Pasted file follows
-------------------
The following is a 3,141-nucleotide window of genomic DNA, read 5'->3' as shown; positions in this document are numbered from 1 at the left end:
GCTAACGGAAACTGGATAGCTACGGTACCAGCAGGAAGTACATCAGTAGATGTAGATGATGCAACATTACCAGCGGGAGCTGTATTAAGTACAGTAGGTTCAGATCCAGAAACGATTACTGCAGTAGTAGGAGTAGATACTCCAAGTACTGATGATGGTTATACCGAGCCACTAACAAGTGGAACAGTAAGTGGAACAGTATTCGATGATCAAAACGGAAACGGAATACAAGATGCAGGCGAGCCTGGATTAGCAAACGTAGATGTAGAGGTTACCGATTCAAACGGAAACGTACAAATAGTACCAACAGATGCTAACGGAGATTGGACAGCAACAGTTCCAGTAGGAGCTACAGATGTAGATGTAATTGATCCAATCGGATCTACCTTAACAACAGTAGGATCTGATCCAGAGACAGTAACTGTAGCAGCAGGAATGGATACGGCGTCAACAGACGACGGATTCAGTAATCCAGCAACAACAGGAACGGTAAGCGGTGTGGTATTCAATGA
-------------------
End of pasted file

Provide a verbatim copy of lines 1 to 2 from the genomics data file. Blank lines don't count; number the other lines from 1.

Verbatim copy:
The following is a 3,141-nucleotide window of genomic DNA, read 5'->3' as shown; positions in this document are numbered from 1 at the left end:
GCTAACGGAAACTGGATAGCTACGGTACCAGCAGGAAGTACATCAGTAGATGTAGATGATGCAACATTACCAGCGGGAGCTGTATTAAGTACAGTAGGTTCAGATCCAGAAACGATTACTGCAGTAGTAGGAGTAGATACTCCAAGTACTGATGATGGTTATACCGAGCCACTAACAAGTGGAACAGTAAGTGGAACAGTATTCGATGATCAAAACGGAAACGGAATACAAGATGCAGGCGAGCCTGGATTAGCAAACGTAGATGTAGAGGTTACCGATTCAAACGGAAACGTACAAATAGTACCAACAGATGCTAACGGAGATTGGACAGCAACAGTTCCAGTAGGAGCTACAGATGTAGATGTAATTGATCCAATCGGATCTACCTTAACAACAGTAGGATCTGATCCAGAGACAGTAACTGTAGCAGCAGGAATGGATACGGCGTCAACAGACGACGGATTCAGTAATCCAGCAACAACAGGAACGGTAAGCGGTGTGGTATTCAATGA